In A Dark, Dark Wood
By Ruth Ware
Publisher: Gallery/Scout Press
Nora is a mystery novel writer and a bit of a shut in. You can imagine how surprised she is to discover that she has been invited the the bachelorette party of an old friend Clare that she has not spoken to in nearly 10 years. She is hesitant to except this odd invitation, but reluctantly makes a pact with her friend Nina to participate in the Hen Weekend together.
However, shortly after arriving, Nora is forced to face the painful past that originally separated the friends so many years ago. Within a few hours she regrets her decision to attend the party. Things become even more unsettling when the small group soon realizes that they are not alone at the English countryside home.
In a Dark, Dark Wood initially grabbed my attention with its beautiful cover and vague but alluring synopsis. Having made the New York Times Bestseller list and soon to be a motion picture, I was eager to dive in. I have this odd tendency to immediately grab titles if I learn they are being adapted to film and I have not read them (well the ones that appeal to me). I absolutely do not like to watch before reading, and it seems like one the film is released, those nasty little things called “spoilers” are looming, dangerously all about. So best solution, read the damn book, and do it now!
I am really sitting on the fence with this one though. I feel the book had many strong points, but there are also a few of my own hang-ups that prevented me from enjoying this one as much as I could have. So please read this with an open mind and know that I actually do think In a Dark, Dark Wood is a good read, and I was able to see the real potential. In fact, I will still watch this film.
It is also probably fair to mention, as I am sure I have in the past, that thrillers and mysteries do not always sit well with me. Very few leave a lasting impression, and I tend to avoid them more often than not for this very reason. We each have a preferred genre and this is not mine, but I like to keep an open mind and branch out from time to time.
In a Dark, Dark Wood was off to a great start from page one, however. The writing was clean and fluid. This was an easy and somewhat fast paced read. The author was able to convey all important details while avoiding repetitiveness or unnecessary tidbits. I am not a fan of unnecessary tidbits.. ugh.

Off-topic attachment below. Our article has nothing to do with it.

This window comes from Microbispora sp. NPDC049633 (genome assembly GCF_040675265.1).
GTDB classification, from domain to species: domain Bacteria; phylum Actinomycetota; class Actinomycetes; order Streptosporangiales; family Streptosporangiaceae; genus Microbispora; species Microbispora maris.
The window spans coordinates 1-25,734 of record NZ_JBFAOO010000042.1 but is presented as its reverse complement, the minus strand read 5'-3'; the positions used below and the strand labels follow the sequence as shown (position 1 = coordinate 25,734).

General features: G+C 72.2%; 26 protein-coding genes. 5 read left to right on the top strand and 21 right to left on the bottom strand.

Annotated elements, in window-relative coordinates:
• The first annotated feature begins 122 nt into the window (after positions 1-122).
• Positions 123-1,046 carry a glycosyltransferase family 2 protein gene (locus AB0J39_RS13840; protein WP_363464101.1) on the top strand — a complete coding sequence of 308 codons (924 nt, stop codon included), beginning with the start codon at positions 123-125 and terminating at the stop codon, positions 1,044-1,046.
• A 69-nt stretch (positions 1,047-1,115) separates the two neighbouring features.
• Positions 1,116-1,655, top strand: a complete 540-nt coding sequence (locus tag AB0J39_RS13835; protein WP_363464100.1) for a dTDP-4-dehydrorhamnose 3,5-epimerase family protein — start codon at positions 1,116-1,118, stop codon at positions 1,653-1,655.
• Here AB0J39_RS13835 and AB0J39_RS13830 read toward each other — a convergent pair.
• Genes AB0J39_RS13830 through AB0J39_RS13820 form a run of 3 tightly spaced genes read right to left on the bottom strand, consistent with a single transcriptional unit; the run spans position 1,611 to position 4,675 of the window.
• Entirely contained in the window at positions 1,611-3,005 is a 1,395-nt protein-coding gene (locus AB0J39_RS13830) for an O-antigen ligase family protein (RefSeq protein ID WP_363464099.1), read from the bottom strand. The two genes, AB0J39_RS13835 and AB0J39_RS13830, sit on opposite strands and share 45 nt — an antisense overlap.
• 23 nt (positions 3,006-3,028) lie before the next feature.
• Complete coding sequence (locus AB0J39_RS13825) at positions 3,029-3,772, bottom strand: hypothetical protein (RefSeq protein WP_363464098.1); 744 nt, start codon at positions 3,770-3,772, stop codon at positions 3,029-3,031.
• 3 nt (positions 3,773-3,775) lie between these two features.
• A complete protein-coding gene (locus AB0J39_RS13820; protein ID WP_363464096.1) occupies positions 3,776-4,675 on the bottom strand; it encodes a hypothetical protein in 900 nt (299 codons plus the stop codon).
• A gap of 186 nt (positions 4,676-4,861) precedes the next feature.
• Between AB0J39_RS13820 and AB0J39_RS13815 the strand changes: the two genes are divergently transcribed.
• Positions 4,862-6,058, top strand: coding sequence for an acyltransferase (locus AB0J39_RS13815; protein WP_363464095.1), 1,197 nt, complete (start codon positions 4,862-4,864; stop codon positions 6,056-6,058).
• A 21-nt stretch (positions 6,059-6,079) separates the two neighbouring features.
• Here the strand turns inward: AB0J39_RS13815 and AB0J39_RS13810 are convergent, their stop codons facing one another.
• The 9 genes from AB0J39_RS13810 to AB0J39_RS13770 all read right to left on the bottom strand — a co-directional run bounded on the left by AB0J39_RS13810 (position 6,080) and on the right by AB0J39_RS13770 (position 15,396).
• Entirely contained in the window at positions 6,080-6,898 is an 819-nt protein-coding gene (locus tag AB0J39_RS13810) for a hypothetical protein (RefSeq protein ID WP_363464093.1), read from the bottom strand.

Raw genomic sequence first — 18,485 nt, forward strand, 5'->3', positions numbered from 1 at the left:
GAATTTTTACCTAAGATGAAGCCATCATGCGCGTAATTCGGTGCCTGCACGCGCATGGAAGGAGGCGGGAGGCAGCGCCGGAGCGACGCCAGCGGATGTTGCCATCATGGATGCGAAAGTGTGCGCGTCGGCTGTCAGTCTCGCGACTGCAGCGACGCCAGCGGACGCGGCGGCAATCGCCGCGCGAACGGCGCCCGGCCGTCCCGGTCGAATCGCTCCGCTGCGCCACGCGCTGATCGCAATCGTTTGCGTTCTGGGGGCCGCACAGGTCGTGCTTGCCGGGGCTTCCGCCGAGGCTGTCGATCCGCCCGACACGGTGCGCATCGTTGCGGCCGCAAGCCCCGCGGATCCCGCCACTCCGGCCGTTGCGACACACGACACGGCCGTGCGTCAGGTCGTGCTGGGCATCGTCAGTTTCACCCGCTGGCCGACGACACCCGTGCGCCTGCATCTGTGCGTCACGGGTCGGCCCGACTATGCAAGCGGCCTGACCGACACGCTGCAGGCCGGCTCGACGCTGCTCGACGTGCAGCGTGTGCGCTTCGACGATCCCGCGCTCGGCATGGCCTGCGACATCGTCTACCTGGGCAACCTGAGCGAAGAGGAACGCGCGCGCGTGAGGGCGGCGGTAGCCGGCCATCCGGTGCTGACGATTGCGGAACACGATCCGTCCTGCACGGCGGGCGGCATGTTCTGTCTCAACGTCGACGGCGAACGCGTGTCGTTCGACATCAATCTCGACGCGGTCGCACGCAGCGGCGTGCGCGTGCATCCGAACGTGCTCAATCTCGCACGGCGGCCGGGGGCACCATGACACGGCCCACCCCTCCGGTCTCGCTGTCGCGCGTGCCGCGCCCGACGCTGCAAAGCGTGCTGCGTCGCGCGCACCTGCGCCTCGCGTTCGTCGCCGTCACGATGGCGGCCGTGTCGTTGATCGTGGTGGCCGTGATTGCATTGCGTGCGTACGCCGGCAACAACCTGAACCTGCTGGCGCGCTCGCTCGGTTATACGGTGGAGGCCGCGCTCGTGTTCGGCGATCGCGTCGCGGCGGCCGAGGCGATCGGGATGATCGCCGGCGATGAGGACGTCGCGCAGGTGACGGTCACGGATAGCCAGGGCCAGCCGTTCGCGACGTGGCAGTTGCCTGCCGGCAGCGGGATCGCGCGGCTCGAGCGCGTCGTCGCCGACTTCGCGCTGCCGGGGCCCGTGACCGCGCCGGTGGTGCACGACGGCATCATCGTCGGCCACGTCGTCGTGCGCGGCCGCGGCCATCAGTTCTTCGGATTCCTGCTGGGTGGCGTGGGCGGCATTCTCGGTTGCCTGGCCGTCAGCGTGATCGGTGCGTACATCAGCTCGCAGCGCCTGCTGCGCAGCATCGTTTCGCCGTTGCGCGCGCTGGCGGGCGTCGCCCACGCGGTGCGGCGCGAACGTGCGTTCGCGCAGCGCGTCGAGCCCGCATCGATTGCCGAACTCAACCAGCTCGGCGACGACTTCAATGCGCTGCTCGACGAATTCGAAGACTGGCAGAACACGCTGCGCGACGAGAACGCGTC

We start by following the lead character Nora as she runs through the woods in frantic desperation. Why? We do not know, but it has opened up the story with enough excitement to genuinely set the appropriate pace for a thriller.
This is another story that alternates between past events and present. Although when I say past, I literally mean within a day or two. The narration works perfectly for maintaining interest and momentum. I am quickly becoming a huge fan of alternating narration when it has been applied properly. And Ruth Ware has managed to do just that. The alternations occur at just the right moments, and at the beginning of a new chapter so that the transition is smooth and very defined.
The initial story starts of full of questions and piques the readers curiosity just as any good mystery should. I needed to know more. Why has our protagonist been invited to the bachelorette party when she was not even invited to the wedding!? What has happened between her, Clare and James (you will learn more of him as the story progresses, I promise). Yep.. yep.. this is all good stuff. I excitedly tore through the first 200 or so pages before my hang-ups started coming into play.
Hang-up numero uno: disappointing lead character.
I realized that while I did not dislike Nora, I did not particularly care about her either. As a character, she was weak. There was nothing about her or her past that really connected with me, and honestly I did not care how it ended for her (harsh I know). It was not a hatred, but more of a neutrality. Maybe others will find themselves more sympathetic. I just didn’t connect.
Hang-up number two: predictability.
I had convinced myself of the ending with well over 100 pages to go. Sigh.. this just seems too early to have established a hypothesis when the book has not even truly identified what has happened (remember we are jumping back and forth in the time line). I believe that mystery novels are written with the intention of providing just enough clues to encourage the reader to formulate their own theories. This is part of the entertainment value, the whole “who dunnit” aspect. But the real fun lies within the great reveal to see if your prediction is correct.
I knew I was, there were no doubts. It felt as if this was a “gimme”. So in short, I felt cheated 😦
Final hang-up: less than stellar ending:
Although, there were a few little twists, it just never achieved the “wow” factor. I blame this solely on the predictability. Ending is everything for me, and ultimately this is why I was unable to give a full 4 stars.
I am giving this one 3.5 stars actually. There was still a mysterious vibe happening, and I feel I derived enough entertainment from the reading experience that I was almost able to overlook my lack of love for Nora and my time spent was justified. Even though final events were foreseeable, this is written considerably well and I feel that fans of the mystery/thriller genre will find more value in this title than I was able to. I am particularly recommending this to those who enjoyed Gone Girl by Gillian Flynn.
⭐ ⭐ ⭐ & 1/2